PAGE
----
World Mental Health Day: Learn about the ​ways to achieve mental wellness.


World Mental Health Day: Learn about the ​ways to ach​ieve mental wellness.

Your mind is the window to your body and soul, so make sure it receives proper nourishment.

Your brain is a powerful thing. Your mental state not only controls your consciousness but also determines how your body functions.

Good mental health means you’re able to cope with daily stresses and accomplish personal goals. Many things, such as trauma, stress, and sleep problems, can affect your mental health. You may not be able to prevent a mental health condition, but you can take steps to protect and support your mental health throughout your life.

Get at least eight hours of sleep a day

You are more alert and less prone to stress after a good night’s rest. Getting enough sleep can also improve your memory.

Eat a healthy diet. Foods rich in omega-3 fatty acids, such as salmon, tuna and mackerel, cut the risk of dementia and mental decline

Good nutrition is a natural defence against stress. Begin your day with a nutritious breakfast, preferably of wholegrain cereals and fruits, and take balanced meals throughout the day.

Keep yourself active. At least 30 minutes of exercise, three times a week, is ideal

Exercising keeps you physically strong and reduces or prevents stress. Go for a walk or unwind with yoga. It is better to do moderate exercise regularly than to have a heavy workout occasionally.

Interact with others. Talk to another person for at least 10 minutes daily

Talking to people stimulates the brain. A study in the US found that talking to another person for just 10 minutes a day improves memory scores. Also, the more you interact with others, the faster your brain will work.

Pick up a new skill or hobby

Learning to play a musical instrument, acquiring computer skills, starting a new hobby or learning to cook a new dish can help keep your brain active and healthy.

Get a mental workout. Scrabble or mahjong anyone?

Engaging in mind-boggling games involves a combination of memory, decision-making and strategizing, which keeps the brain active and prevents dementia. In addition, playing in a group will boost interaction.

Do something for others. This is the best remedy when you’re feeling down

Helping a friend or family member, or doing community work helps you to take the focus away from yourself. In turn, you will feel more positive and less helpless.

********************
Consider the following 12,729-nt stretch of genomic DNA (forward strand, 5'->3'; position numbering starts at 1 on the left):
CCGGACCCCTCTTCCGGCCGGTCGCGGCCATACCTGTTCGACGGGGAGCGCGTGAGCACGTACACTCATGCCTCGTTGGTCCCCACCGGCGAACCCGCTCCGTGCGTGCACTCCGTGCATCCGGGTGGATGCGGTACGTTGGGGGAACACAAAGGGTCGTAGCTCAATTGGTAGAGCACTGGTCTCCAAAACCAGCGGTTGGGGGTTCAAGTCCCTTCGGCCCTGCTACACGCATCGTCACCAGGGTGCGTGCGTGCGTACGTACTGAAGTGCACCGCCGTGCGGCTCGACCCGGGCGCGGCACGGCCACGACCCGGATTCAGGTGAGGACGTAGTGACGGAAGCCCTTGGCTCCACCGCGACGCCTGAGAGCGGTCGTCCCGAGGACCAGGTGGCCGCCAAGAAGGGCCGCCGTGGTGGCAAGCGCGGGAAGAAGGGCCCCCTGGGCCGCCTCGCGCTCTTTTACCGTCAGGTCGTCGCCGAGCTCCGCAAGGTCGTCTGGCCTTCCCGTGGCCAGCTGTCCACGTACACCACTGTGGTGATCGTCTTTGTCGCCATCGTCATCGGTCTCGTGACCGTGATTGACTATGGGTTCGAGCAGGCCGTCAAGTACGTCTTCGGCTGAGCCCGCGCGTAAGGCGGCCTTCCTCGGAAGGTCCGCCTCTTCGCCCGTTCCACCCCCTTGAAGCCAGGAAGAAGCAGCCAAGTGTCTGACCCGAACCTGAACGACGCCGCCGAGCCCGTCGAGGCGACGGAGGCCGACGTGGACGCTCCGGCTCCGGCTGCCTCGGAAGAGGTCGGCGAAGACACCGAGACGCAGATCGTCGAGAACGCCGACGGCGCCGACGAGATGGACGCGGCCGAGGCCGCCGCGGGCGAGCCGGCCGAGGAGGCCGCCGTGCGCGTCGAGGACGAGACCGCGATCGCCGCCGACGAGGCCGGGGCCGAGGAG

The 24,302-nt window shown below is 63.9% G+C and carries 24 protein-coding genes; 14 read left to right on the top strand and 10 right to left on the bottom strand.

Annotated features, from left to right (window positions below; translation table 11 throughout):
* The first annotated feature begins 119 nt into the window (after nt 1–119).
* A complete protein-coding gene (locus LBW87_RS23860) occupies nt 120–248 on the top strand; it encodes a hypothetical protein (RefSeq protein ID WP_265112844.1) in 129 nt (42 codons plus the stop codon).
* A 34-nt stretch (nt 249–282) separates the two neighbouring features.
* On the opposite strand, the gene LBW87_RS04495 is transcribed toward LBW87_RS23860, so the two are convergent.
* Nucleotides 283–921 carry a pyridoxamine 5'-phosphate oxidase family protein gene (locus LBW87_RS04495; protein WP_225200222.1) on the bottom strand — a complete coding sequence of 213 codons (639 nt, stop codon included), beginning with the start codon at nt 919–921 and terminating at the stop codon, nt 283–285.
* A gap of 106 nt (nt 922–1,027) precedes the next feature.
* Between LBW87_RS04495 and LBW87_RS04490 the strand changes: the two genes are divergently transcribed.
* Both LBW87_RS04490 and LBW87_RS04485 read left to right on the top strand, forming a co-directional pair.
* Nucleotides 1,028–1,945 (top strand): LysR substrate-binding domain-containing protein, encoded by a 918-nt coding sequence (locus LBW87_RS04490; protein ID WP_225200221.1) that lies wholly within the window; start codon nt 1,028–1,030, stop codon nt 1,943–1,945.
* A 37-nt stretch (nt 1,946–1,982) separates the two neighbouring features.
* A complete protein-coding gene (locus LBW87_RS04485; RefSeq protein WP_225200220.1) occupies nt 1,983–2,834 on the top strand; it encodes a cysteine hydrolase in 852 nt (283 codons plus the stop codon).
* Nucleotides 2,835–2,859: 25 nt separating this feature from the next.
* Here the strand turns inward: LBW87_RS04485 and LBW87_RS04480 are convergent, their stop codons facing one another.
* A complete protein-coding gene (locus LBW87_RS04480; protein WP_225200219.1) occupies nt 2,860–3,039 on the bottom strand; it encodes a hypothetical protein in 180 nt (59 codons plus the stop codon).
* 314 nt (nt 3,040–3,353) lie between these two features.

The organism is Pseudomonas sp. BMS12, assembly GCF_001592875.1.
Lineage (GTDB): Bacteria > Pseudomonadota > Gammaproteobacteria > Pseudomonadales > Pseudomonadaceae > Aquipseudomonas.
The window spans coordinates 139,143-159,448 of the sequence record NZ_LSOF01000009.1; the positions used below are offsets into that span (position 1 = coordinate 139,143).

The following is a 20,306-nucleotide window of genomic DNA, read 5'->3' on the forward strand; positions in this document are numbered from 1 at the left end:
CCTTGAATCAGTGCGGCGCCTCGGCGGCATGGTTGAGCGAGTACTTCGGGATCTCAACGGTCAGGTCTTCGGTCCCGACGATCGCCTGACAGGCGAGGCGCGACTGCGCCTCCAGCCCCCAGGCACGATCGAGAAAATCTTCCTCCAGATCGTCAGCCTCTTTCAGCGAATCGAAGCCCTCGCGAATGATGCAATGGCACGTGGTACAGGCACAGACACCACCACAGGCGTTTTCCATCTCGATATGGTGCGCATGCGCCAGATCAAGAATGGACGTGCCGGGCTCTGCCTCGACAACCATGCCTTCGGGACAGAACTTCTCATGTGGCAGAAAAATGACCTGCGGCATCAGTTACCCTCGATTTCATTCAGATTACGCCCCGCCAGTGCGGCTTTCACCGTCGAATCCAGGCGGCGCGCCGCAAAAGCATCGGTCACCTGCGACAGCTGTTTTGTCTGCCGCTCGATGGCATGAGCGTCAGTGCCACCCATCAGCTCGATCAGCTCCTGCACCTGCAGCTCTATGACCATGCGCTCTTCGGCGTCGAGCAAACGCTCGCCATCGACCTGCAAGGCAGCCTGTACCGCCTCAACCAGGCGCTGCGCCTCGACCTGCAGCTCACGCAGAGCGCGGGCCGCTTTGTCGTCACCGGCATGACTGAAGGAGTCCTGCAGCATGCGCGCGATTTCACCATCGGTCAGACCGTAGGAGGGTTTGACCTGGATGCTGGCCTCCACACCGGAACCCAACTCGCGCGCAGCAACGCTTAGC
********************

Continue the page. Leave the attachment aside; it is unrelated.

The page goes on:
Learn to manage stress. Shift your mindset and make a list

Make a list of goals and check them off when they are completed. This will help you tackle things one at a time. Seeing problems as opportunities or focusing on the positive can also help to reduce stress. Stress cannot be avoided, but you can learn to manage stress.

Avoid alcohol, cigarettes, and drugs. They are not the solutions to problems

If you have emotional problems, seek support from family and friends, or get professional help. Alcohol, cigarettes, and drugs provide only temporary relief from stress and unhappiness.

Laughter is the best medicine.

Laugh yourself silly and have fun whenever you can. Laughing can help to keep the doctor away because humor activates the brain’s reward and pleasure centers, generating emotions and relaxing the mind.

Set realistic goals

Decide what you want to achieve academically, professionally and personally, and write down the steps you need to realize your goals. Aim high, but be realistic and don't over-schedule. You'll enjoy a tremendous sense of accomplishment and self-worth as you progress toward your goal.

Quiet your mind

Try meditating, Mindfulness and/or prayer. Relaxation exercises and prayer can improve your state of mind and outlook on life. In fact, research shows that meditation may help you feel calm and enhance the effects of therapy.

Get help when you need it

Seeking help is a sign of strength — not a weakness. And it is important to remember that treatment is effective. People who get appropriate care can recover from mental illness and addiction and lead full, rewarding lives.

*Adapted from the National Mental Health Association/National Council for Community Behavioral Healthcare
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